huskypuppy14 member


Boston Suburbs
Last Active
  • Re: Just married, going through gifts and envelopes

    MesmrEwe said:
    Unless Jill asked your Mom or yourself if you got their card/gift - and it's not there with your wedding stuff and you've gone through EVERYthing, and the others are highly suspicious (i.e. Uncle Jack gives everyone a $10 toaster and brags about wrapping it in a brown paper bag with duck tape and you saw him bring it in and it wasn't there when you unwrapped everything) - then the proper thing to do is to follow up with everyone including contacting the venue (who may have security footage) and potentially filing a police report for stolen items.  Otherwise - the proper action is no action other than an thank-you for attending note.  Not everyone brings a card nor gift, and traditionally people have up to a year to send one if they didn't bring it to the wedding.  Otherwise, you should never contact someone to ask if they got you a gift and you can't find it. 
    I was of the understanding that you don't send a thank you for attending note because it could look gift grabby.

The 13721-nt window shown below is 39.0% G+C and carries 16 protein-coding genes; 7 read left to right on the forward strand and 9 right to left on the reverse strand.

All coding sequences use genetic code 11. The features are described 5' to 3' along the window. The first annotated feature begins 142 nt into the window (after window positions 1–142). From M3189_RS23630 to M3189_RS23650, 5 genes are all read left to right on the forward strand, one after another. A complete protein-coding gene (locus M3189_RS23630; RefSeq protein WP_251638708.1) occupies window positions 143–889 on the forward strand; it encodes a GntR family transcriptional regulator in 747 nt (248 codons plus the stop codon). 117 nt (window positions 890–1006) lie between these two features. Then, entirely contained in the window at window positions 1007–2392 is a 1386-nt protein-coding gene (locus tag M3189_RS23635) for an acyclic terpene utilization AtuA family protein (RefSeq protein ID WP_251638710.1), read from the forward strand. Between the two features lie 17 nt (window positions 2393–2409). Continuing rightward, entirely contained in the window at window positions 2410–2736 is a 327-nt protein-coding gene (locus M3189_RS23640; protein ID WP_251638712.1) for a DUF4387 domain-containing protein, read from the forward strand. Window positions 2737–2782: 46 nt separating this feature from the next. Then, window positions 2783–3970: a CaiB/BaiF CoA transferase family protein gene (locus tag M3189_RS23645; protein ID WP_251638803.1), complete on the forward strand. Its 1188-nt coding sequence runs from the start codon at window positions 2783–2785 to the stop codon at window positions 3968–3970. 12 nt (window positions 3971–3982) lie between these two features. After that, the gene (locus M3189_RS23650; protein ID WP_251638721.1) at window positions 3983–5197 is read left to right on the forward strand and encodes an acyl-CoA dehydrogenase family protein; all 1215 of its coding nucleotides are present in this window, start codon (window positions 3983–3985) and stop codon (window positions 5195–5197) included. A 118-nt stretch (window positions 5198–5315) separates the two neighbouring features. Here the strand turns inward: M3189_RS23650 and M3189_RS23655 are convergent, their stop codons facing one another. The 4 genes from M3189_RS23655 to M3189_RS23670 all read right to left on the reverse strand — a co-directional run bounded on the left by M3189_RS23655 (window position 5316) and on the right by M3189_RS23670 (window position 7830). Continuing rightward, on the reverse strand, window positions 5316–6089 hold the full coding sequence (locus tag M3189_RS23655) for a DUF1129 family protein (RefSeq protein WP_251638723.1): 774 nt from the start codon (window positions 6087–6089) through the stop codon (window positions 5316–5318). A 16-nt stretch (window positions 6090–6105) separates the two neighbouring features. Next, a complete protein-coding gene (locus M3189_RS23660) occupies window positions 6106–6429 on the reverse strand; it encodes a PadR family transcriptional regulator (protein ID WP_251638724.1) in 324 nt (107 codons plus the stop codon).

Correct. You don't give thank you cards topeople for attending, because  that was what the reception is. 

    The only time I heard of someone contacting guests to inquire about gifts is when the card box was stolen at the hotel. The bride and groom's parents called people, (this wasn't a wedding I attended, a friend told me about it). She said the mother of the bride was very apologetic but explained the situation and just asked if they gave anything because they still wanted to thank people. 
  • Re: Massachusetts- Quebec City

    Cape cod is nice, and it will be at the end of the busy season in October. In New England, early October is usually still nice weather wise and you won't have as many tourists. Chatham and Yarmouth have a lot of restaurants and hotels and beaches, but they book up, even probably for October. Provincetown is also a popular area and there is a ferry (90 minutes) from Boston that  runs until October 10. 

    Salem is very busy in October, but you are going in the beginning of the month so it's a little better than the end of the month.

    If you like mountains you can go to New Hampshire- North Conway and the Mt washington area are popular. Ogunquit, Maine is also a popular spot. Bar Harbor is nice but it's a little far from Boston and it might be winding down their season so not as many places may be open. My sister went in late April and half the restaurants were closed because they don't open until May.